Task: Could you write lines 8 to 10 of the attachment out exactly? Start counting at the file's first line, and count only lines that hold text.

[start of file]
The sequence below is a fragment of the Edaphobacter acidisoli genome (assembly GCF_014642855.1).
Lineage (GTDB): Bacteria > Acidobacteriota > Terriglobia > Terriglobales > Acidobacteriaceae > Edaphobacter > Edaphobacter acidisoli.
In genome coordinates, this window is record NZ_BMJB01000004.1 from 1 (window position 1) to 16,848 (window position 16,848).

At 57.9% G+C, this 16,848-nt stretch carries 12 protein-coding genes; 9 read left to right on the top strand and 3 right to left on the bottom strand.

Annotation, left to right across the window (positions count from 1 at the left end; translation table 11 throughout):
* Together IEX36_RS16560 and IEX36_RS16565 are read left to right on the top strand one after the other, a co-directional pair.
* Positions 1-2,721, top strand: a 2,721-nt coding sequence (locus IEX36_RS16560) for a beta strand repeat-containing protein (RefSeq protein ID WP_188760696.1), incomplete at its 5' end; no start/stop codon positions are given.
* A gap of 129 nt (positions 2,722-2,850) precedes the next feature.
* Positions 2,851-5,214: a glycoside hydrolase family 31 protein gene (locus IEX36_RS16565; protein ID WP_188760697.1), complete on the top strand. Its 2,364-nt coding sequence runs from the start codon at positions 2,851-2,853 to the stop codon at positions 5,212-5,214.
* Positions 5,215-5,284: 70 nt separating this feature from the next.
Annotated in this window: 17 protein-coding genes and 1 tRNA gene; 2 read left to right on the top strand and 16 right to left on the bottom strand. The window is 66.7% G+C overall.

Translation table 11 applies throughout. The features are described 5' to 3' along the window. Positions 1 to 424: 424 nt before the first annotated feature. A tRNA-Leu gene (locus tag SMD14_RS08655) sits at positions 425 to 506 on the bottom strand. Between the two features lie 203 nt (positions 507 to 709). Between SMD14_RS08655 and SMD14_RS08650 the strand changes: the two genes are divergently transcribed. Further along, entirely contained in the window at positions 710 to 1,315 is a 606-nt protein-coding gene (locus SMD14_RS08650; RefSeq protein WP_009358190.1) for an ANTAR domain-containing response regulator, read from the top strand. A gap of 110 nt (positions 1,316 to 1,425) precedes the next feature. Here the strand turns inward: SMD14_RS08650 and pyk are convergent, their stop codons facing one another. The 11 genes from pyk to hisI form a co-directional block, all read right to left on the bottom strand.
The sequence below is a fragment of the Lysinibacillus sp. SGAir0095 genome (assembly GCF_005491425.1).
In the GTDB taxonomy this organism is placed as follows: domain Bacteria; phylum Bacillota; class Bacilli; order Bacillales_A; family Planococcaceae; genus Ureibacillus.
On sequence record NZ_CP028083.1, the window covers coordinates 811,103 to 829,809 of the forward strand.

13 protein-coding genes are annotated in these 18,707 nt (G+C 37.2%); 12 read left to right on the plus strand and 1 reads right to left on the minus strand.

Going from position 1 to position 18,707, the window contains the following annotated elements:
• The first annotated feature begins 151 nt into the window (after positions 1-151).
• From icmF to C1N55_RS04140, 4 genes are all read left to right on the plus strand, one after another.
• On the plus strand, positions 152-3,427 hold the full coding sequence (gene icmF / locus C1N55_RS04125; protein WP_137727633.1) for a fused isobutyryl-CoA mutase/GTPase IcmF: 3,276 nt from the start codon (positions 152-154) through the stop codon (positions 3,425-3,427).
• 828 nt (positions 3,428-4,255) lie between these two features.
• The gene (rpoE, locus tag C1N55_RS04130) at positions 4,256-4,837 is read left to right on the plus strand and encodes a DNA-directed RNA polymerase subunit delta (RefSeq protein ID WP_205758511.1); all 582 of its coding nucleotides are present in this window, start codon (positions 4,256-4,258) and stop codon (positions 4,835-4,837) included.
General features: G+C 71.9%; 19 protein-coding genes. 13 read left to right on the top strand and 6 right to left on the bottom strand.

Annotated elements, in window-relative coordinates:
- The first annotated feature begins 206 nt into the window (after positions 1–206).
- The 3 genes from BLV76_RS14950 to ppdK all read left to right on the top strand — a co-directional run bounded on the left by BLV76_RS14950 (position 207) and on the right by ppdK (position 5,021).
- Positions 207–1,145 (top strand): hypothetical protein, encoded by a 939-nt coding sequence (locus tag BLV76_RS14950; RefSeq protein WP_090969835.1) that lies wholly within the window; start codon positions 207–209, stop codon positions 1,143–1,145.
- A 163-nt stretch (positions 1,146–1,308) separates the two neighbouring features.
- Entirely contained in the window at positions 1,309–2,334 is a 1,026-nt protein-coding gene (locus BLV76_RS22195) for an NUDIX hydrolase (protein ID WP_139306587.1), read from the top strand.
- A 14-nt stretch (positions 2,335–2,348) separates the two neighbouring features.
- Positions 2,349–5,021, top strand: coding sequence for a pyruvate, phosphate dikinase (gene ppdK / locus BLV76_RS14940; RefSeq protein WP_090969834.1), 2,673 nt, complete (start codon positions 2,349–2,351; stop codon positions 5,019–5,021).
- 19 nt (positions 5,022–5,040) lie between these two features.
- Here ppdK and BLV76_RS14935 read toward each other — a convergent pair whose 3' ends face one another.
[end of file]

* A gap of 129 nt (positions 2,722-2,850) precedes the next feature.
* Positions 2,851-5,214: a glycoside hydrolase family 31 protein gene (locus IEX36_RS16565; protein ID WP_188760697.1), complete on the top strand. Its 2,364-nt coding sequence runs from the start codon at positions 2,851-2,853 to the stop codon at positions 5,212-5,214.
* Positions 5,215-5,284: 70 nt separating this feature from the next.